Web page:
HOWARD SIMON: To have a real audit, to have a real recount, you have to compare the information, the totals that are on the tabulation, to an independent data source. And that has got to be the voter-verified paper trail. You have to compare the paper to the tabulation, and if there's a dispute, paper trumps the electronic tabulation. But simply reprinting over and over again, I mean just recounting and reprinting the same numbers over and over again, is not an audit and is not a recount.
SPOKESPERSON: They won't steal our vote...
RAY SUAREZ: To assess Florida's chances of becoming, well, the next Florida, you have to keep your eye on many things happening at once...
GROUP: Four more years! Four more years!
RAY SUAREZ: ...That could cause a potential overload of the voting system.
PRESIDENT GEORGE W. BUSH: I want to thank all the volunteers who are getting ready to walk the vote across not only Florida, but all across our country today.
RAY SUAREZ: There are intense efforts to drive turnout, by the parties, and by non-partisan good government organizations. Churches, with members across the political spectrum, are driving turnout.
REV. JAMES SAMPSON: Every one of our votes, every one of our votes, every one of our votes is counted. (Congregation agrees) You can't sit around here -
VOICE: That's right.
REV. JAMES SAMPSON: -- and talk like it don't matter, it does matter. ( Applause ) You got to take your souls... you got to take your souls to the polls. Tell your neighbor, "neighbor..."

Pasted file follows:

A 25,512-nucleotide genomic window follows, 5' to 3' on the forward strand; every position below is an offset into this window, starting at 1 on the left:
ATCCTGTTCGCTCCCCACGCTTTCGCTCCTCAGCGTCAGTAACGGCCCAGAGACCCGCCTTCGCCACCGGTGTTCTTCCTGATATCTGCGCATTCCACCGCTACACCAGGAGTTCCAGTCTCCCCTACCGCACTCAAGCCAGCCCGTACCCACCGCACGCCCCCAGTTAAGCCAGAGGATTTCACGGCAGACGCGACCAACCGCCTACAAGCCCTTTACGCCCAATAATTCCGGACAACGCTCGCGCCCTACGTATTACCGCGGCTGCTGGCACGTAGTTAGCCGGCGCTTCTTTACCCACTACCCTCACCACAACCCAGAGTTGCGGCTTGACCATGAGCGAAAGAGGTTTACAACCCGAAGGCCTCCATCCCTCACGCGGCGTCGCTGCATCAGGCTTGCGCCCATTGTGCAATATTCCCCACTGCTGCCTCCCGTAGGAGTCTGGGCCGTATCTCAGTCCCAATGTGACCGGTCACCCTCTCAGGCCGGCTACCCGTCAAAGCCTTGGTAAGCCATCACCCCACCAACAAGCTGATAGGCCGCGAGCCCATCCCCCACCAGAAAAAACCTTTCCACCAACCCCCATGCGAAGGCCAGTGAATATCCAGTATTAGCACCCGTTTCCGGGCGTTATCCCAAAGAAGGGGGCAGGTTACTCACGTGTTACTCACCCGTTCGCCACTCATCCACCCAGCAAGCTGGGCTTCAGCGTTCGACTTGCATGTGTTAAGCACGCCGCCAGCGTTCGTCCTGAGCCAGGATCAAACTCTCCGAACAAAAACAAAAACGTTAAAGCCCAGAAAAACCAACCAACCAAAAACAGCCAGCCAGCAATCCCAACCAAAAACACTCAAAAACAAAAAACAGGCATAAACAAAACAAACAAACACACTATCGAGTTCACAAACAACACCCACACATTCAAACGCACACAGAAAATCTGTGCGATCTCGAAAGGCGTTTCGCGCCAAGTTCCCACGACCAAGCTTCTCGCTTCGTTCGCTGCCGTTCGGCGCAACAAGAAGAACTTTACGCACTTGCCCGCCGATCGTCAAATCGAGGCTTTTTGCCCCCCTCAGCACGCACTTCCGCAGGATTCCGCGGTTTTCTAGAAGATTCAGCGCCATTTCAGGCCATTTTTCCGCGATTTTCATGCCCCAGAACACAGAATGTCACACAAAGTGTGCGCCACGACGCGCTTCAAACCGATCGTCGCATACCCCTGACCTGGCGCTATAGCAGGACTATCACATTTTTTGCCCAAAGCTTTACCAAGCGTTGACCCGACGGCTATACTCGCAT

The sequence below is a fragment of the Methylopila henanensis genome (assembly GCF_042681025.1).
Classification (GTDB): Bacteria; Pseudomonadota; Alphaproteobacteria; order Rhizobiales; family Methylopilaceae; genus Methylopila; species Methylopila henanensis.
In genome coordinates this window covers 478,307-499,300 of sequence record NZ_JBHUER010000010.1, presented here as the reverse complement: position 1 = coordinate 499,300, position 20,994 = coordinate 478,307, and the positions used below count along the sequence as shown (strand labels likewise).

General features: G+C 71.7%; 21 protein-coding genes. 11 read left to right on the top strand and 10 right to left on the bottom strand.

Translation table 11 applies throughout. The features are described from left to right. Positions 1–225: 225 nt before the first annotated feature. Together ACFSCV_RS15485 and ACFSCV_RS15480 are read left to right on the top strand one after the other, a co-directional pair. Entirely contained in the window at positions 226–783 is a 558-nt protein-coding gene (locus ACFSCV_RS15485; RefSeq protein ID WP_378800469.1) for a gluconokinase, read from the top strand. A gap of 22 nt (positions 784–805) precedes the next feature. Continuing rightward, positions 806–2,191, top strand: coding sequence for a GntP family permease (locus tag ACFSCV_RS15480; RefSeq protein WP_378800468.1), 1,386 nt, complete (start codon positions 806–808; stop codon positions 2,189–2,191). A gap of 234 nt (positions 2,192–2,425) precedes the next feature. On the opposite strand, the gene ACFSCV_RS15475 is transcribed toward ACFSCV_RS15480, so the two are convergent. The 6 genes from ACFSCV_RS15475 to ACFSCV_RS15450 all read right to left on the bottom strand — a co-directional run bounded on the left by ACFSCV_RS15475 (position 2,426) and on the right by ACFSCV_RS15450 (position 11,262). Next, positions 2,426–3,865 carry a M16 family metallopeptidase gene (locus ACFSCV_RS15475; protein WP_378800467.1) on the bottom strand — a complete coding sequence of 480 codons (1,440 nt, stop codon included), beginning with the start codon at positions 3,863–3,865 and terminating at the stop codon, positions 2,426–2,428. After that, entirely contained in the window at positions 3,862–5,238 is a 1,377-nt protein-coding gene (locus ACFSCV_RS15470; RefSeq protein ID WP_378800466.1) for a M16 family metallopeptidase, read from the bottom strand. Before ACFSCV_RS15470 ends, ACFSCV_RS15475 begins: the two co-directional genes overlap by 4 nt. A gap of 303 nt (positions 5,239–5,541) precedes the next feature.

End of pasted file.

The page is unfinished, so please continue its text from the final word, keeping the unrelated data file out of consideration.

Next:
REV. JAMES SAMPSON: "...Take your soul...
GROUP: ...Take your soul...
REV. JAMES SAMPSON: "...to the poll."
GROUP: ...To the poll.
SPOKESPERSON: Right by the "x," please.
RAY SUAREZ: Across the state of Florida, tens of thousands of votes have already been cast, by mail and in person.
SEN. JOHN KERRY: You know, from the resounding reception that you just gave me, it sounds like I already won the popular vote. I don't know... ( cheers and applause ) but... but I'll tell you, if that's true, somewhere, Catherine Harris is demanding a recount, and we can't take anything for granted. So we've got to fight every single day.
RAY SUAREZ: While the candidates are still running hard to grab Florida, young workers are assembling the materials necessary to support all those who want to vote. They're also preparing for problems. Provisional ballots will be provided to those whose names aren't on the poll lists. Those ballots may get counted or may get thrown away, depending on whether the person voted in the correct precinct, or registered to vote in time for November. Now it all has to work, and be seen to work. There's optimism.
GLENDA HOOD: I have every confidence in our supervisors of elections that they will continue to have the most secure administration in their office, and making sure that everybody knows that their vote counts, their ballot will be counted.
RAY SUAREZ: But there also remains skepticism.
REV. JAMES SAMPSON: We need more than luck. We need divine intervention. (Laughs )
RAY SUAREZ: There are now more than ten million registered voters in Florida, up about two million since 2000. Election supervisors now say turnout could top 70 percent. Already, the federal courtrooms are busy; a coalition of civil rights groups are suing the state over 10,000 incomplete voter registrations that could be thrown out; a judge will decide on the case this week. Another federal lawsuit against the state of Florida asks that every touch-screen machine print a paper record after each vote is cast. Right now, there is no immediate paper record of a touch screen vote. With many lawsuits being threatened, it will be the most watched election in Florida's history, as thousands of poll watchers and volunteer observers from inside and outside the state join voters at the polls, waiting to see who gets Florida's precious 27 electoral votes.